Emmeline | Opera Theatre of St. Louis (OTSL)

Emmeline 75Emmeline is real and raw and a wonderful example of American Opera.

 

 

 

 

Emmeline 500

From the moment Joyce El-Khoury sang her last note as the title character Emmeline and the lights went down the audience was on its feet to applaud one of the most poignant two and a half hours I have ever spent in the theatre.

Emmeline is a story of a young girl, almost 13, who is taken from her impoverished family by her Aunt Hannah Watkins (Meredith Arwady) and put to work in a mill. The young Emmeline catches the attention of the owner’s son-in-law, Mr. Maguire (Wayne Tigges). Emmeline believes Mr. Maguire has her best interests in mind and is lead down the path of temptation only to end up pregnant and without a job. Aunt Hannah takes her in and arranges for a nice Christian family to take the child before Emmeline has a chance to see him or her. Twenty years later Emmeline is back home running the boarding house for her family and watching over her sick mother. Emmeline has never married, harboring the loss of her child, but she ends up falling for a young boarder Matthew Gurney (John Irvine). Before the two can fully get to know each other they get married and Emmeline’s mother dies. Aunt Hannah meets Matthew at the funeral and Emmeline’s life is, once again, turned upside down.

El-Khoury plays each stage of Emmeline perfectly; from the shy and innocent child, to the young mother trying desperately to do what’s right, to the older and guarded Emmeline who unexpectedly falls in love and then to woman who loses everything. To go through that many emotions as an actor is emotionally draining, but it’s a journey El-Khoury didn’t take alone, she brought the whole audience with her to the bitter end.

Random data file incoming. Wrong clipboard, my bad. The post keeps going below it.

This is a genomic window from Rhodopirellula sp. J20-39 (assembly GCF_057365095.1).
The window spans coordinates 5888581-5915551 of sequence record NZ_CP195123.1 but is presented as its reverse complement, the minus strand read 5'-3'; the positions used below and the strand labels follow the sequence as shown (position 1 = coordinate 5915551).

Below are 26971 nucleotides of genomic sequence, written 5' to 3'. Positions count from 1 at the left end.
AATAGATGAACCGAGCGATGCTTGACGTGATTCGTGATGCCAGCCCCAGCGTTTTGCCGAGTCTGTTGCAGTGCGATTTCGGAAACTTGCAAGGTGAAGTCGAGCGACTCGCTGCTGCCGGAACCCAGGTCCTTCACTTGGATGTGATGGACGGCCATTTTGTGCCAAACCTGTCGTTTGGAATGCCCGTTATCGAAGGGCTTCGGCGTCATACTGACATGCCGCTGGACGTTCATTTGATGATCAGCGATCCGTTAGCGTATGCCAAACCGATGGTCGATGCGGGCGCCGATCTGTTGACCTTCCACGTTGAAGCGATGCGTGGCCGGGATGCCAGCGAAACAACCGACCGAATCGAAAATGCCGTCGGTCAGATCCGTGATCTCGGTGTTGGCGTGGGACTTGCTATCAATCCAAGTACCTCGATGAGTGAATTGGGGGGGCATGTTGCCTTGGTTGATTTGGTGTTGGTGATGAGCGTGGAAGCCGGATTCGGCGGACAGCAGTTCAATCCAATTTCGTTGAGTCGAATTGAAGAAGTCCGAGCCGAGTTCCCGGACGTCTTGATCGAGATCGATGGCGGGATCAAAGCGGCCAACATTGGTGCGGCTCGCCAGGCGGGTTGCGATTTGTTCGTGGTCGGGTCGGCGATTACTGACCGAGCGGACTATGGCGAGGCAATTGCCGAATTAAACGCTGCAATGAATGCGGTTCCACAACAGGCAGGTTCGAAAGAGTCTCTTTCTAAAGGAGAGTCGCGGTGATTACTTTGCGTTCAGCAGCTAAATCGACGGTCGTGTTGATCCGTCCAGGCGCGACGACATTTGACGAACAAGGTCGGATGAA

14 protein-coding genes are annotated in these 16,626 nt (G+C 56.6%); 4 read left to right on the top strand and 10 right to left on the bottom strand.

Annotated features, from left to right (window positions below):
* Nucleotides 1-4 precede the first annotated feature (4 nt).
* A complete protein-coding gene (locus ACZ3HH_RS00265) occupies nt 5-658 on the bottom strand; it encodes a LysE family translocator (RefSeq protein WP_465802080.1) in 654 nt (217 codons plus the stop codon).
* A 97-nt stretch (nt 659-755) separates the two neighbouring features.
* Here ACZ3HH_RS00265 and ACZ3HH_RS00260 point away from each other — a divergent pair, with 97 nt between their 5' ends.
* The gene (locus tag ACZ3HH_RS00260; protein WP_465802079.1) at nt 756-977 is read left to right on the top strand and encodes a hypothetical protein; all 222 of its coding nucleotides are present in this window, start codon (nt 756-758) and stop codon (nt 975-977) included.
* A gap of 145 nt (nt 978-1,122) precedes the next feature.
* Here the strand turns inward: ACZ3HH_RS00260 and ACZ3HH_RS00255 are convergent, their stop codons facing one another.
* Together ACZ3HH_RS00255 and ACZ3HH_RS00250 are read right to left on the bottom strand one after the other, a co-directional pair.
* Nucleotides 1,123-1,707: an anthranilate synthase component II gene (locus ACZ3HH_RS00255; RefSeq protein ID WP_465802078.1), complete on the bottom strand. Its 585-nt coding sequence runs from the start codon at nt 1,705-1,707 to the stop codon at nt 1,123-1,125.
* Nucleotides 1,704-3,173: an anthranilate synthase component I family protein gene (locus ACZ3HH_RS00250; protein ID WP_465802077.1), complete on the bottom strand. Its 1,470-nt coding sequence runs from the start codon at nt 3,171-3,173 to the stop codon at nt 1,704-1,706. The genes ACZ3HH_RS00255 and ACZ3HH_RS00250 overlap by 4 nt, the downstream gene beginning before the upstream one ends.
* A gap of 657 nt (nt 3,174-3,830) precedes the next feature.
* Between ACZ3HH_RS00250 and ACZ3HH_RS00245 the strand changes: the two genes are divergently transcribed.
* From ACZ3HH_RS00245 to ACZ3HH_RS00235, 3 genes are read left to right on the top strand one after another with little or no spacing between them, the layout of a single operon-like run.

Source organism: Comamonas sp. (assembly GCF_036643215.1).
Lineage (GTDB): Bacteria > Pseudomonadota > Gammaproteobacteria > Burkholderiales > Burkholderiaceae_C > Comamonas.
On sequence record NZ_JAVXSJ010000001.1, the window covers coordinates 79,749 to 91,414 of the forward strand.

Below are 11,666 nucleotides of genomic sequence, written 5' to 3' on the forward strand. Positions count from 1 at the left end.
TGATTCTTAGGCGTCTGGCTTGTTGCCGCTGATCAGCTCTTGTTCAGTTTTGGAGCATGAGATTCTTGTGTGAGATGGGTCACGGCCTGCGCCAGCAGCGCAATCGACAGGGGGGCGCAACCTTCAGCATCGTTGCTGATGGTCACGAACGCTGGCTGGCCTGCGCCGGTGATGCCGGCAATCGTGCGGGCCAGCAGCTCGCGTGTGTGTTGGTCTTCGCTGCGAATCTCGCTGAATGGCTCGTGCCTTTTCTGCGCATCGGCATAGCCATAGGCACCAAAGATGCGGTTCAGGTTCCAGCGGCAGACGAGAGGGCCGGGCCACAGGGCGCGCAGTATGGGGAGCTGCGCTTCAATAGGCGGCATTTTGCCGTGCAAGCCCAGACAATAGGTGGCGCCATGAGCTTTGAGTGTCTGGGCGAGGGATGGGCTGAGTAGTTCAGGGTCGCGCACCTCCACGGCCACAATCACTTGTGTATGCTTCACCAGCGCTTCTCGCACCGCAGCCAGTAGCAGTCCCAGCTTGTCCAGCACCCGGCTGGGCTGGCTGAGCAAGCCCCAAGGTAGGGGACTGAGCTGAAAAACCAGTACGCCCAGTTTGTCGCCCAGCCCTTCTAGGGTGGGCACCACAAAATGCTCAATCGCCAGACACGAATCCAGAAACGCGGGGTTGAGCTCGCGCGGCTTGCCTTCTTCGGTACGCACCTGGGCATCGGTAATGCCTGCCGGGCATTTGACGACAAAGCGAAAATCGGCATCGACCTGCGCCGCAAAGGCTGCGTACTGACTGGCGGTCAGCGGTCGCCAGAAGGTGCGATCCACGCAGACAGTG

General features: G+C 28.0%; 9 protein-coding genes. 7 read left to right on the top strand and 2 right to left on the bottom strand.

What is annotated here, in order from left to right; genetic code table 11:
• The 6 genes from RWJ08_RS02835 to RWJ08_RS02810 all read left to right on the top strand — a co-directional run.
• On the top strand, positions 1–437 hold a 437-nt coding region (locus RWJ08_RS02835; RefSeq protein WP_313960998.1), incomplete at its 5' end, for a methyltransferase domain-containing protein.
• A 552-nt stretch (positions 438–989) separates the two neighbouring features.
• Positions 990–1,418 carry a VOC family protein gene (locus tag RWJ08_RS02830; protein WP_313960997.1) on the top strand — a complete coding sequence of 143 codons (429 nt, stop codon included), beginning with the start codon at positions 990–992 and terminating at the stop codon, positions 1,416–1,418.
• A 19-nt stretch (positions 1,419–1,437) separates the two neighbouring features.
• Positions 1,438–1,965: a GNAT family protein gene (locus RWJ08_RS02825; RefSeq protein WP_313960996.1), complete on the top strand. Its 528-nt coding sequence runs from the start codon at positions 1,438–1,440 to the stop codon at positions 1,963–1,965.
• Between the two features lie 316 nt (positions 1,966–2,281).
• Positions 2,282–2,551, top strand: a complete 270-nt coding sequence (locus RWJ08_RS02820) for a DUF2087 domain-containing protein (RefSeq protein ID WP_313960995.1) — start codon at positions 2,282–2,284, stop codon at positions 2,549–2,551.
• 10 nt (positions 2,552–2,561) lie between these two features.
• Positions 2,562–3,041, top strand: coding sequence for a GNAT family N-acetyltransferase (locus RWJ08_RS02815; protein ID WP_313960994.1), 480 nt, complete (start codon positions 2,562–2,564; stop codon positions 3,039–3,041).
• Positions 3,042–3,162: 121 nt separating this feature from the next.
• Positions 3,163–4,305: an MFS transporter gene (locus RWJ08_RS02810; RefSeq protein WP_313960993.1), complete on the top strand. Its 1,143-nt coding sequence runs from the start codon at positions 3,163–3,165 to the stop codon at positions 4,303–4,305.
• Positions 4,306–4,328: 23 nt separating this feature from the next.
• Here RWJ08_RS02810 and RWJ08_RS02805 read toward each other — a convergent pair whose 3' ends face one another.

While El-Khoury’s acting was spot-on, some of the supporting actor’s movements appeared staged and not quite natural—most notably Nicole Haslett as Sophie. Her voice was quite beautiful and conveyed emotions very well, but her motions felt forced and brought me out of the story more than once. The music lost me once or twice in the beginning as well, it sounded overly complicated and discordant in the beginning. As the opera progressed either my mind found some organization in the earlier perceived cacophony or the composer, Tobias Picker,  realized his earlier mistakes and corrected them.  At the end, the music blended in so well I almost forgot it was there, which is the mark of a great composer.

I would not suggest Emmeline to the young, overly sensitive, or those new to the opera. The subject matter is a tough pill to swallow. Perhaps the reason it rang so true in the hearts of the audience is because it is based on true events. These things happened to poor and immigrant girls who were just looking to make a better life for themselves and their families. Thankfully, we as a society have moved past shunning young women who made mistakes, but it is a part of our history that should never be forgotten. Emmeline is real and raw and a wonderful example of American Opera. | Becca Doran

Emmeline will be performed at OTSL on June 19, 21, 25, and 27. For ticket information, visit http://www.opera-stl.org/season-tickets/emmeline/.

Photo Credit: Ken Howard

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